Avishai Cohen, born in Kabri, Israel on April 20th, 1970, has over the course of his career helped bring the bass into the spotlight and has pushed the boundaries of jazz. His work has earned him international awards and global recognition. He has developed a strong network of followers and listeners, striking a chord with the audience wherever he has performed. Meanwhile, his unique compositions have been used in many films, TV and other media. The stage is undoubtedly a place where Avishai feels at home, so much so that attending one of his live performances is probably the best way to get acquainted with his musical universe. DownBeat magazine called Avishai “a jazz visionary of global proportions” while Bass Player magazine declared him one of the 100 most influential bass players of the twentieth century.
Avishai grew up in a multicultural family whose roots are found in Spain, Greece and Poland. At home, music was always in the air, with his mother Ora listening to both classical and traditional music. Avishai’s musical journey started when he began playing the piano at nine years old. After moving to St. Louis, Missouri with his family aged fourteen, he continued to study the piano and discovered the bass guitar. The electric bass put a spell on him when his teacher introduced him to the music of luminary bassist Jaco Pastorius and Chick Corea’s Return to Forever. Back in Israel, Avishai joined the Music and Arts Academy in Jerusalem and turned to the upright bass. At the age of 22, having served for two years in an army band, he decided to take a big step and moved to New York City.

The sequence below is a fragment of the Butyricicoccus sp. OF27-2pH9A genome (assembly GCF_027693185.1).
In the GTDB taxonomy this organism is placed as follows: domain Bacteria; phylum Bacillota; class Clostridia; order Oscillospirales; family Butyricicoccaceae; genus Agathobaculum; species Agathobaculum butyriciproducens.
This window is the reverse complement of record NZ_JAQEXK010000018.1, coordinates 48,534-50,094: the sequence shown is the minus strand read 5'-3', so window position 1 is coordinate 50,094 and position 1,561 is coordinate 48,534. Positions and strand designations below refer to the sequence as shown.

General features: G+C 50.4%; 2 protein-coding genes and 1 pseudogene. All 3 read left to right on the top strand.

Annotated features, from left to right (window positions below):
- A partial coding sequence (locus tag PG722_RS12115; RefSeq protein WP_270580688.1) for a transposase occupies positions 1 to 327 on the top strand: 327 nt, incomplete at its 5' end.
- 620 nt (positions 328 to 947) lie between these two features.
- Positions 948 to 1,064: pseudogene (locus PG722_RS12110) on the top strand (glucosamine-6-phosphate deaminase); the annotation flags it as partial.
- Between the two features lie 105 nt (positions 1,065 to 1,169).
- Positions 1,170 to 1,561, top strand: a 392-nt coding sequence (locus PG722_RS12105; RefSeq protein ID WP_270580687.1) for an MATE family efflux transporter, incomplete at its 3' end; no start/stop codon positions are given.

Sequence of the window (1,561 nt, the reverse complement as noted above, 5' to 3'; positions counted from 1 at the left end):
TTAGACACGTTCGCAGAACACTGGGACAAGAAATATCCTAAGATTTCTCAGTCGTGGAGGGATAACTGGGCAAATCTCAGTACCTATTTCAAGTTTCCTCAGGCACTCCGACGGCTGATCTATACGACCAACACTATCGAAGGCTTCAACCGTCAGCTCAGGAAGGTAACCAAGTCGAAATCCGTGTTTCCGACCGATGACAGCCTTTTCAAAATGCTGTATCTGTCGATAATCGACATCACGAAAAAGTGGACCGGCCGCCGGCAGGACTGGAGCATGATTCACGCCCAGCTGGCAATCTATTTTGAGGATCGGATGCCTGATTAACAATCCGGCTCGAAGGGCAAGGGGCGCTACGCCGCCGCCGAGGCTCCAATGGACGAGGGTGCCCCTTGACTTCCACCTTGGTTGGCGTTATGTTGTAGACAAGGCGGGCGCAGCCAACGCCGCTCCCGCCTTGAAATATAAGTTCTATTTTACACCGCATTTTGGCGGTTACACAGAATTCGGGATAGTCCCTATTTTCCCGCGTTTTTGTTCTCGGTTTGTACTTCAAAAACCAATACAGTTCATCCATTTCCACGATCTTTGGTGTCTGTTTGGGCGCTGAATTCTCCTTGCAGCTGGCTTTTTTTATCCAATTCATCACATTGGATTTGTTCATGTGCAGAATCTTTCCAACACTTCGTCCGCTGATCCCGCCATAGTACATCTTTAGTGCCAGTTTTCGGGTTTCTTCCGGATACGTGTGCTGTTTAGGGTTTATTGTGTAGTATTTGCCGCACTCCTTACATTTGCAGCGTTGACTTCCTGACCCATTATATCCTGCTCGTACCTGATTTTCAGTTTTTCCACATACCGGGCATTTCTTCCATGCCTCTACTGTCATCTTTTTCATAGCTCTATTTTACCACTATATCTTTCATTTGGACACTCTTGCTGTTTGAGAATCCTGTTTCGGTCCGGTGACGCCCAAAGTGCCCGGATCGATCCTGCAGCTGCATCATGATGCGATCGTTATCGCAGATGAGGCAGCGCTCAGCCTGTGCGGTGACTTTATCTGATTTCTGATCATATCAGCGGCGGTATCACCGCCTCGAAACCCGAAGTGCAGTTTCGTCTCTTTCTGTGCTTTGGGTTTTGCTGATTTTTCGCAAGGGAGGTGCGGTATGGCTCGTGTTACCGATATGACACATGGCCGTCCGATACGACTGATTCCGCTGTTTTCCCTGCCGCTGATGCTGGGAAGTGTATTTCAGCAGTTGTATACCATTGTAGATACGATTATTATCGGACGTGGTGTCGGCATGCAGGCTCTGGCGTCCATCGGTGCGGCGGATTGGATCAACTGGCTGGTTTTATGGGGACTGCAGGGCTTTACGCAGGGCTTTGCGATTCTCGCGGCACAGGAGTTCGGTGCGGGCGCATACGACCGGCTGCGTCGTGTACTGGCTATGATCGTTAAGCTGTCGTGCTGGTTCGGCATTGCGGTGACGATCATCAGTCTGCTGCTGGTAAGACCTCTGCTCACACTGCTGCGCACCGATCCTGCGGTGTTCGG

Avishai arrived in a wintry New York, in January 1992. Moving to the Big Apple was a challenging decision, emotionally as well as professionally. The young Israeli had a tough beginning; performing on the streets and working in construction to get by. These small steps gave his music a unique sense of authenticity. He enrolled at the New School in New York City and was a contemporary there of such artists as Brad Mehldau and Peter Bernstein. Avishai was soon to be performing and recording with Panamanian pianist Danilo Perez’s Trio, reflecting the essential role that Latin music played in Avishai’s early years in New York.
In 1997 a call from Chick Corea changed everything. Avishai had prepared for this moment. He had passed one of Corea’s friends a demo tape. Chick listened to it in his car and called Avishai back a few weeks later, blown away by its freshness. As a co-founder of Corea’s Origina ensemble and a member of Corea’s New Trio, for over six years Avishai became an integral part of Chick’s music and received the opportunity to fine-tune his skills as bassist, composer and bandleader. Performing and touring with the master pianist played an important part in shaping Avishai’s musicianship. Avishai considers Chick a teacher, colleague and dear friend.